So there we are, I have officially started writing again it seems. More book review posts, love of nature and the outdoors posts and maybe even some reflective faith posts to come at some point.

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30 Days of Wild: Days 16-21

I’m not sure I managed to record every day over the last week. I know we went out everyday but I think I got tired of taking photos of the same thing. Anyway. Looking back we seem to have spent most of our time in trees or under trees or walking through woods. So here we go. Tree week.

Day 16

We enjoyed pottering around Petworth with the grandparents. SO many trees to scramble on and marvel at.

Day 17-18

I remember very little of these days apart from painting. But we made it out to local woods to sit in trees, read books on picnic blankets, run around with friends in the rain and I walked lots early in the morning noticing pretty flowers I hadn’t seen before.

Day 19

We made it out to Stanmer woods and found more trees. I went for a socially distant Spiritual Direction session and found it very helpful wandering through the woods with my Spiritual Director and pondering God whilst listening to loud bird song and feeling the ground beneath my feet. The day ended with lovely friends coming over for a firepit. A beautiful way to enter the solstice.

Day 20

I was gifted a day off. I walked for a couple of hours through woods and fields full of butterflies and sky larks. I sat outside on my bench for most of the rest of the day reading books and listening to birds sing. I enjoyed the wild grass meadow that is our front lawn and breathed deep.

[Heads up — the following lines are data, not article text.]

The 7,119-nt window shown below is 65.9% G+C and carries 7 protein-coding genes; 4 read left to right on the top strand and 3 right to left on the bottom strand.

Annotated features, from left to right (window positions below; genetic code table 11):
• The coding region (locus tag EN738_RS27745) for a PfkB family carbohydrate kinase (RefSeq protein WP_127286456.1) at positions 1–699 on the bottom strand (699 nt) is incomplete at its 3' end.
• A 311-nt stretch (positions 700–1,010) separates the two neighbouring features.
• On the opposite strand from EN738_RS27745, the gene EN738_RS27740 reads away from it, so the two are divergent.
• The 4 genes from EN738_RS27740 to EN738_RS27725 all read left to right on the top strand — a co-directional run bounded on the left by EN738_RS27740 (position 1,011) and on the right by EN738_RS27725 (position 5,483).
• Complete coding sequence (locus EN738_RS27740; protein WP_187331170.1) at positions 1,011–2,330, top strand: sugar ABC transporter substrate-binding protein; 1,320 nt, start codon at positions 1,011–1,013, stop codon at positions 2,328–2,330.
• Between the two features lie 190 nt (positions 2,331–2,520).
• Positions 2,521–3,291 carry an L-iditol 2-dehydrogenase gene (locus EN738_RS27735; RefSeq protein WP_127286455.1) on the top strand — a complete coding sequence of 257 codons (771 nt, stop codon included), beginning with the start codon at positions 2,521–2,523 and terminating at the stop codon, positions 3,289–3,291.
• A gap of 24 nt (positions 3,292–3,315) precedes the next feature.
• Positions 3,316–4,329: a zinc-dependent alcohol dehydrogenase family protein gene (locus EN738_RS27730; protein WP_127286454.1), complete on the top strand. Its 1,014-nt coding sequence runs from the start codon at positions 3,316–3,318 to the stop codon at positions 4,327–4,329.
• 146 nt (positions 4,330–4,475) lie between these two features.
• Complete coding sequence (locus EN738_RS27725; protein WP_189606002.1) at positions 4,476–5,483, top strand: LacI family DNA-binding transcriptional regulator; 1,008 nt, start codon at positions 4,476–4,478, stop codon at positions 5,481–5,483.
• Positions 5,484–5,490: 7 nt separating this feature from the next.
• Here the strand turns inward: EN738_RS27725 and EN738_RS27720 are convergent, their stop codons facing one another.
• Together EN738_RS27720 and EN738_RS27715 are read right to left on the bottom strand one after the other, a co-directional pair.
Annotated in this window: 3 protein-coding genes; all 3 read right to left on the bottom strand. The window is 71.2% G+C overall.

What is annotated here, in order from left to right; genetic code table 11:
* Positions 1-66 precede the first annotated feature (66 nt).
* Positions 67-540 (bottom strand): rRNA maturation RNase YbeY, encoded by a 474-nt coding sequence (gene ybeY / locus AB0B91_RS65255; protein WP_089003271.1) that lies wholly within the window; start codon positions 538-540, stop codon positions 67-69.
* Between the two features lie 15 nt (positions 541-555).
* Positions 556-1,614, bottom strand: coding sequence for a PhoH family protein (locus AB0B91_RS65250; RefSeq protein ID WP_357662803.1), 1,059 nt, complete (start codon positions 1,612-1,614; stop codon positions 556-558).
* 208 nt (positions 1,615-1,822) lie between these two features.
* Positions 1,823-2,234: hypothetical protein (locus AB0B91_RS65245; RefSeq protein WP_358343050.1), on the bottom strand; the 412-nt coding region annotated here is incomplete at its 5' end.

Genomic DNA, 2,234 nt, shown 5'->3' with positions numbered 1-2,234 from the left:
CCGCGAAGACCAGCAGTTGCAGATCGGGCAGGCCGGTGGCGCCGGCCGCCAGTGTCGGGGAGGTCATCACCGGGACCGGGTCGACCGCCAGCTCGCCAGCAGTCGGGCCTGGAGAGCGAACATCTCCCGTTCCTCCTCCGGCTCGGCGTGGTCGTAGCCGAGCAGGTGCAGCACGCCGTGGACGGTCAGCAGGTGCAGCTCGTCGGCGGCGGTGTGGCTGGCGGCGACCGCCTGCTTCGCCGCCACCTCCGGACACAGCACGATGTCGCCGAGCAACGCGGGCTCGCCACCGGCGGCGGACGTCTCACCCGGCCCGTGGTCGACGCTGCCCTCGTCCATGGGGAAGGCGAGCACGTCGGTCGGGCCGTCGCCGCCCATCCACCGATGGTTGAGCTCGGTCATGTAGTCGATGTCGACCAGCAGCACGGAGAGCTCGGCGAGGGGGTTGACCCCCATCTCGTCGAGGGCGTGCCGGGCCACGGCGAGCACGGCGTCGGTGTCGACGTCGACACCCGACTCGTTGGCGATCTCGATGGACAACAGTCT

Day 21

I took the boys over to Woods Mill, one of our local Wildlife Trust woods. Annoyingly it was fairly packed with people but it was lovely to potter around, see a beautiful swan family, and get hissed at by the protective mother.


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30 Days wild: Day 6-14

A few to fit in here, but it’s good to remember that we have been actively enjoying nature and the beauty of the world we live in over the last week or so.

Day 6

We went to the Knepp Estate which is a wonderful rewilding project near us, lots of trails, wildlife and apparently the first White Storks to nest in the UK in 600 years.

Day 7

A local day of spotting bees, new flowers in the woods near us (son2 learnt they were called foxgloves and we had fun imagining foxes wearing gloves..) and some forest bathing before church.

Day 8

A lovely walk in some woods with a friend and her dog. Obviously we had to climb a tree. I also saw a beautiful rose in our garden and finished my assignment for my Spiritual Direction course which had enabled me to read loads of books about nature.


Day 9 

Each day we walk and read books. On day 9 we went to the ‘Picnic Tree’, which as the name suggests is a tree you can easily have a picnic in.

Day 10

I think it rained lots on day 10. Despite that I went for a lovely socially distant walk with a friend first thing and we found the snake of rocks outside the boys school.

Day 11

We had a lovely morning playing in the woods for a couple of hours before the rain came. I always think the woods are more atmospheric in the rain. 

Day 12 

I saw uber amounts of pretty on my morning walk, I think it was more of an angry stomp at the state of the world but there was much beauty around to make up for my black cloud…

Day 13

We did our usual cycle from Brighton Marina to Rottingdean. We found loads of dead crabs all over the beach but no live ones. I also had much fun paddling around with son2.

Day 14

Today we went over to Bramber Castle and walked around the river plains near it. Lovely to do a walk we’d done last year with significantly

less moaning this time. The boys are growing and able to walk further. I am so grateful.